A sleepy person wonders

4 04 2010

If she’ll be moving to a feminist city soon.

Earlier this afternoon, I was having a veggie dog on the porch of this local lunch spot with the dude when the restaurant’s music became that old favorite of my mother’s that I so rarely hear … “if you’re going to San Francisco…”

There was sunshine, a slight warm breeze and he was looking damn handsome as we listened to the song.

Could it be?


The upside

25 03 2010

Recently, I had an email exchange with an old friend about that British study published this month which claims that we (society) are still sexist in our writing.

I wanted to share it with her not only because she is a close friend but also because she is intelligent and she is, at times, interested in feminist perspectives.

I got a quick response from her and was not surprised to see that it was a long one but was surprised at how defensive she seemed. I read her words with a quickening heartbeat – my old friend was bristling at a somewhat tame study. When I initially decided to send it to her, I had considered it something we could both relate to and recognize easily – the wording “he or she” is so common in english language. In verbal situations, the female is almost always listed second. It’s a subtle way to maintain females as second-class citizens. Or worse: invisible in the instances of ‘guys’ being used to describe a group of people of varied genders. “Hey guys”, “those guys”, “what are you guys up to”, etc. Can you imagine someone approaching a mixed gender group and saying, totally seriously, ‘hey gals, how’s it goin?’*

After a few back-and-forths, none of which consisted of personal criticisms rather just discussions of language, we closed it on the agreement that talking openly is essential to exposing oppression – though she ultimately said that this in particular is not a very important issue.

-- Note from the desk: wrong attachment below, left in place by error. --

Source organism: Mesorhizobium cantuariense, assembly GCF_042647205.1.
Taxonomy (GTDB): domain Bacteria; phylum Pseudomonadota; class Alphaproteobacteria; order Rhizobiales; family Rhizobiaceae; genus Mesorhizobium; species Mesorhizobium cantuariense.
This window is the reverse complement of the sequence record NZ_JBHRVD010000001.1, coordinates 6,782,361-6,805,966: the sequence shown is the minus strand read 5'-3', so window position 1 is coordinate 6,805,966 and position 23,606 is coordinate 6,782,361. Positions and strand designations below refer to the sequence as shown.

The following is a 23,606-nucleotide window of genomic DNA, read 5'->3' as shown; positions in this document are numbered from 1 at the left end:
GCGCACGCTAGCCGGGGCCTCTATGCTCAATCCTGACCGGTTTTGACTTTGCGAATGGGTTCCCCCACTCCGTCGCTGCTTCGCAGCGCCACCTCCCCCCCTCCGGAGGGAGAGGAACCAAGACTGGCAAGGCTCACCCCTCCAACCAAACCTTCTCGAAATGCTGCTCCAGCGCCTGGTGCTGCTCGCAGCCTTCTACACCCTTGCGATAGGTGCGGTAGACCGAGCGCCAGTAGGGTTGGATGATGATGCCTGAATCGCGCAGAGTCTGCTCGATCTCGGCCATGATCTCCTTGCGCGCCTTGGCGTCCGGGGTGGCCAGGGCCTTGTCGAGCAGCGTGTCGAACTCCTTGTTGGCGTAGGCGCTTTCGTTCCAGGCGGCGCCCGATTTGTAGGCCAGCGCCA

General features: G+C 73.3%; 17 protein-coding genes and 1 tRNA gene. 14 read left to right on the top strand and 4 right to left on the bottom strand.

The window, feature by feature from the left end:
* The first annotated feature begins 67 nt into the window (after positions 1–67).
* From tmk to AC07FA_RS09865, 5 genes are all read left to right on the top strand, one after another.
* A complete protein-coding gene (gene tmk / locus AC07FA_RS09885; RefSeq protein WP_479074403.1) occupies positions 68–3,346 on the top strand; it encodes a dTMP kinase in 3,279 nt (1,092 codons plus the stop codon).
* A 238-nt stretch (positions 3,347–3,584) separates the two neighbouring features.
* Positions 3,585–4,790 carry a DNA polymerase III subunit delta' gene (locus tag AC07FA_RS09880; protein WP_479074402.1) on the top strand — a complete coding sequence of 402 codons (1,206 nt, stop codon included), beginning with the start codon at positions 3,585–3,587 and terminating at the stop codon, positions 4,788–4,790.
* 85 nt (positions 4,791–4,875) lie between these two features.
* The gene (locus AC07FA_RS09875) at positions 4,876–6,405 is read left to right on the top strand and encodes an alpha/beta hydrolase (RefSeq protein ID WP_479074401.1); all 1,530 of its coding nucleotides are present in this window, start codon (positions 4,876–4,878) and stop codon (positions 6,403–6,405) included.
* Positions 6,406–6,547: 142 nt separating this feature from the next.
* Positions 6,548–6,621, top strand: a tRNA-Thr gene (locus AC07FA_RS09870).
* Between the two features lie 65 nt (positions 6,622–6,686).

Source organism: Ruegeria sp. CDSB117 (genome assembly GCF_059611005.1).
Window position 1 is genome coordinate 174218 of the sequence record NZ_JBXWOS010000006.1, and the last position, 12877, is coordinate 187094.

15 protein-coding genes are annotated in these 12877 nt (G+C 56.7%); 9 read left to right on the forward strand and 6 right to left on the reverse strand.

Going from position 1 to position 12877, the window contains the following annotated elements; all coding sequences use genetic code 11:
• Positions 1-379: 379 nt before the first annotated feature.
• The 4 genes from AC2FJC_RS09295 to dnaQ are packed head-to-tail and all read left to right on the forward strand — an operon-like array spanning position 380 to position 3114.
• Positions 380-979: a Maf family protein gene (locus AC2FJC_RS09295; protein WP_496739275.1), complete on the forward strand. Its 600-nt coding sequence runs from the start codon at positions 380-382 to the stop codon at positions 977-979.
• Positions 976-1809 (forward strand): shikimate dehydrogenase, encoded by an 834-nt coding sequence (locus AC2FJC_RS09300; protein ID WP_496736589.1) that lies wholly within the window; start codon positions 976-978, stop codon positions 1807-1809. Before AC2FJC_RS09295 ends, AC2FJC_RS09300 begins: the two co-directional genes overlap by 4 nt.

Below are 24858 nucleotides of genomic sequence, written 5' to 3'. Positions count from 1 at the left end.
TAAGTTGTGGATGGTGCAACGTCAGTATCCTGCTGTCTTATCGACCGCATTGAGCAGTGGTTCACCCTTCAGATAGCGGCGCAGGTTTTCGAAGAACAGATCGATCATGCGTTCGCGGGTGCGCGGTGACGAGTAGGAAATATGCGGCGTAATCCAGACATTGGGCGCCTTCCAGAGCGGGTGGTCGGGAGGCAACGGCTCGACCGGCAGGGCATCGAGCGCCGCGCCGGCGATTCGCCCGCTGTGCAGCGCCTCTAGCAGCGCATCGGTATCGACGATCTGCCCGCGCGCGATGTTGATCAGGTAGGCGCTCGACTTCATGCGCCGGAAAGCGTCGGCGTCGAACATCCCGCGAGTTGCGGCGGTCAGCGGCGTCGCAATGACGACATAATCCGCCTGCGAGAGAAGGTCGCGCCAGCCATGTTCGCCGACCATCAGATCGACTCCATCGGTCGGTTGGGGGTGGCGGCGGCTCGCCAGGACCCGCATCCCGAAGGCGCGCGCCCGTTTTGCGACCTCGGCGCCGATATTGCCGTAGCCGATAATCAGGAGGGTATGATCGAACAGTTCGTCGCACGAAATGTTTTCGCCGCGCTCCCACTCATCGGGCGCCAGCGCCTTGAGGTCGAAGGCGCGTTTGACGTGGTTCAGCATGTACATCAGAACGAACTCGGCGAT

In a way, ‘masculine first’ language isn’t the most damaging thing in the world if you measure it as a single blow at a time but if you zoom out and view the effect it has on all of us – its subtle influence individually expands to widespread unnatural male privilege which extends the power of men and maintains the oppression of women.

Language is important.

I was definitely glad to find a common agreement between us – very glad to know that she values discussions as well but I’ve been bothered that she felt defensive, especially considering I wasn’t challenging her, or at least, I didn’t think I was. I’ve been wondering – what is so threatening about feminism?

Let me wind it back a little:
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Pink Hair

12 03 2010

“So my relative at Thanksgiving mentioned that it was weird – that I have rainbow-colored hair”

“Oh really?” – I said – “I didn’t hear that”

“Yeah, so I told her that when I was growing up in the 80’s – all sorts of people loved bright colors – it wasn’t segregated by gender …”


And then we high-5’d. Well – maybe not but if we didn’t, we should have.